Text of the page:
An Experiment With Digibinning

I’ve come to the conclusion that my mediocrity is the standard where digiscoping is concerned. My pictures will not reach the pages of National Geographic so all you professional photographers can breath a sigh of relief.

So with that said why would “digibinning” be any different. But first what is digibinning? It’s taking your digital point-n-shoot camera and holding it up to one of your ocular eye pieces on your binoculars and take a picture. This method of photography can come in handy in  a lot of circumstances. For myself when I don’t have my spotting scope with the proper attachments to digiscope that elusive bird, I’ll resort to this. Most point-n-shoot cameras can fit right into your pocket and with a little practice you can come away with some half way decent pictures.

Now this female Downy Woodpecker was digibinned while I was indoors, so there is a glass window between myself and the subject. Now I know that my windows can probably do with a little Windex, however this turned out pretty good.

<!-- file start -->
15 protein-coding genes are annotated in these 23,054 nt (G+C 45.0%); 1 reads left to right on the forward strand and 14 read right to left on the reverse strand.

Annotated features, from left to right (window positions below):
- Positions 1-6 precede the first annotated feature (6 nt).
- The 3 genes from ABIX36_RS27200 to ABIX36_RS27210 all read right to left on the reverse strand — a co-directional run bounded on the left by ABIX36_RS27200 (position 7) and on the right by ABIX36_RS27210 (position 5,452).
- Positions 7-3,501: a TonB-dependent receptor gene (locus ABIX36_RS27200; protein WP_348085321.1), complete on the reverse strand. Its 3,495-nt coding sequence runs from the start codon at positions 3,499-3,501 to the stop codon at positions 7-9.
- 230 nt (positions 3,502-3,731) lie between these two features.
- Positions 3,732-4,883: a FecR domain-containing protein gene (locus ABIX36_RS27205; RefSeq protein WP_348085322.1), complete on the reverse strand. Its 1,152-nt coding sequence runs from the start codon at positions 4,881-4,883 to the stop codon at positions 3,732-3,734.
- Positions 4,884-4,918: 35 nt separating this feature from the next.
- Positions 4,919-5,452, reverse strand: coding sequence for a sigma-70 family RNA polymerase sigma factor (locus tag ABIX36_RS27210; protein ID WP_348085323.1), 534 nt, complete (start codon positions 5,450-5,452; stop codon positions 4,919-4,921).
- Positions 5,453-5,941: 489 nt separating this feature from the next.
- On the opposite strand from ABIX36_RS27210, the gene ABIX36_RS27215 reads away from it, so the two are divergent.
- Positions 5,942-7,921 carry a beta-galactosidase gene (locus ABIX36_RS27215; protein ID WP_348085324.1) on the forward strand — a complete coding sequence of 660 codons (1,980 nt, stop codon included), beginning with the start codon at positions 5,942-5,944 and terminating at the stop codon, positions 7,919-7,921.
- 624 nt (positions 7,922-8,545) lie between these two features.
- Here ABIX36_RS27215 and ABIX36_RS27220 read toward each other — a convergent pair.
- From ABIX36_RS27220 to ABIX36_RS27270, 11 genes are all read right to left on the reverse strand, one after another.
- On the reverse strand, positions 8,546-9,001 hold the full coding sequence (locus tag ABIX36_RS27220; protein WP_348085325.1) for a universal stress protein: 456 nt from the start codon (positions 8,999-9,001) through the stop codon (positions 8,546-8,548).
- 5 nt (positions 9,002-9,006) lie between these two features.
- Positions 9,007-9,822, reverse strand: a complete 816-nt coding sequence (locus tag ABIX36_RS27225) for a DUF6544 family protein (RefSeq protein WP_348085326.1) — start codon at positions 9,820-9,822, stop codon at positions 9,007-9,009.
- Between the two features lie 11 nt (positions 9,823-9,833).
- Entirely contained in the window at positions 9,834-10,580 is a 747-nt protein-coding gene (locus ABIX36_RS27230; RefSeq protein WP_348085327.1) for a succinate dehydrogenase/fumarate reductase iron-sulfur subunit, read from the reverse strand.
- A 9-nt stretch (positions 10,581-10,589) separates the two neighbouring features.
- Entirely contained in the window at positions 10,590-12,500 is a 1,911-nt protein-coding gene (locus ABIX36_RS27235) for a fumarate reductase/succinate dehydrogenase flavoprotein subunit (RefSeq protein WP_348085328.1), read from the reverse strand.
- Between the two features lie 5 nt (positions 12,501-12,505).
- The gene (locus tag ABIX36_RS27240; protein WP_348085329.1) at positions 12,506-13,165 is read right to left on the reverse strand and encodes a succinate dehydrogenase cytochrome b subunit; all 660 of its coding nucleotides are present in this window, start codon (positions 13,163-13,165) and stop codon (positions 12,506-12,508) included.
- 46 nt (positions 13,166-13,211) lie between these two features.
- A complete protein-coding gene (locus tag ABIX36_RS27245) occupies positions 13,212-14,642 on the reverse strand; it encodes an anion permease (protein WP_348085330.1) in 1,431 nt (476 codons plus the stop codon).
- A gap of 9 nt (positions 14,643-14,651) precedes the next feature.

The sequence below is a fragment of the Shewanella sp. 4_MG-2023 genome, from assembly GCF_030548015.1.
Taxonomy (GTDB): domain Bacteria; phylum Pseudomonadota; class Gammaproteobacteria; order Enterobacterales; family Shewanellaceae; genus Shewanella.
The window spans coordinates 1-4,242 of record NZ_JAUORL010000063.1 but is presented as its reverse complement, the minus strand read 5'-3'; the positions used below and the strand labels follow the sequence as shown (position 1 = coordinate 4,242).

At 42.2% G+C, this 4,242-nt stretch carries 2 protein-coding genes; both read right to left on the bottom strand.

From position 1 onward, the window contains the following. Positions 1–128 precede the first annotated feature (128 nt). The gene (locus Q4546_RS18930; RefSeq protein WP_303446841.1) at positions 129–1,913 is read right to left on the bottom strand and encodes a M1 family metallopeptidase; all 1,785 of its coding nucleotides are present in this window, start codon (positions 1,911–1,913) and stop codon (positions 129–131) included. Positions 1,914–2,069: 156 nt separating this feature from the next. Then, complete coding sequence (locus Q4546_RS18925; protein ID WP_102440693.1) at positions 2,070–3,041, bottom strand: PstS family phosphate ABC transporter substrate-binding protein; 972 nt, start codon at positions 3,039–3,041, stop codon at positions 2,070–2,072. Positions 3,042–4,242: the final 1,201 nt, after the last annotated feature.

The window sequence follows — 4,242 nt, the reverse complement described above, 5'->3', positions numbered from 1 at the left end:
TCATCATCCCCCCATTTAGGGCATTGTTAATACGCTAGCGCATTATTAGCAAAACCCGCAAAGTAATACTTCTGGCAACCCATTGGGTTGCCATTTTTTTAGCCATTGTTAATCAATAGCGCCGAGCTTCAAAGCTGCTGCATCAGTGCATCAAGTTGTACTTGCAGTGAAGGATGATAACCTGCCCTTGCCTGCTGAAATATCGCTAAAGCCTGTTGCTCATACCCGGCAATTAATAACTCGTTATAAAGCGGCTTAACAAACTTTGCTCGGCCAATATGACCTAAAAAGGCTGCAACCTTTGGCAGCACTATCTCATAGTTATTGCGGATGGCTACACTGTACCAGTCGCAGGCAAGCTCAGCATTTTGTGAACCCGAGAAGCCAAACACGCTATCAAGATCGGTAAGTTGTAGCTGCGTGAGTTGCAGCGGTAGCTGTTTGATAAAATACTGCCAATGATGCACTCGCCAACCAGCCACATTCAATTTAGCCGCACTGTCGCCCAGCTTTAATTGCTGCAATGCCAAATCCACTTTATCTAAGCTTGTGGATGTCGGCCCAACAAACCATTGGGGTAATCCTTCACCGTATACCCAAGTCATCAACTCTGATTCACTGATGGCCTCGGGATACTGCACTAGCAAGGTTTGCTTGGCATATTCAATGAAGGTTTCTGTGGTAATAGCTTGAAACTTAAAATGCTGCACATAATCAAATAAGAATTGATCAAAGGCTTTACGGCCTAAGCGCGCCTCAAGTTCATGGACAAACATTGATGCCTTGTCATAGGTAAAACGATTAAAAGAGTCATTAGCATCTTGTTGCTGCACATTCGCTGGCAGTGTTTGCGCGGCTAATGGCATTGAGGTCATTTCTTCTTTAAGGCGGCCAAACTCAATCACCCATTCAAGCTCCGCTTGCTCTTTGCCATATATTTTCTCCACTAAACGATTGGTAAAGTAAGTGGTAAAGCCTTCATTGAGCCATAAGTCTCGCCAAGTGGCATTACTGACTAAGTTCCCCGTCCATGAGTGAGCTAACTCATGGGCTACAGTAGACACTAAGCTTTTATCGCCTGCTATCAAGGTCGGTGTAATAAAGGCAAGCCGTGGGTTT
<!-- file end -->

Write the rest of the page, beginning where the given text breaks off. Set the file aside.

One thing I found helpful when doing this was that my eye cups were turned all the way out so the lens on the camera won’t rest on the ocular lens on your bins. And just like digiscoping, turn your optical zoom all the way out. If you have a camera that goes beyond 4x or 5x, this might not work for you. I was also using the AUTO MODE on my camera. It takes the guess work out of getting the proper setting since I’m only experimenting with this method right now.

For myself this will not replace my spotting scope produced pictures, just another tool for when I leave it at home. In the long run I just want an acceptable quality picture where you can make a good ID on the bird. Is that too much to ask?

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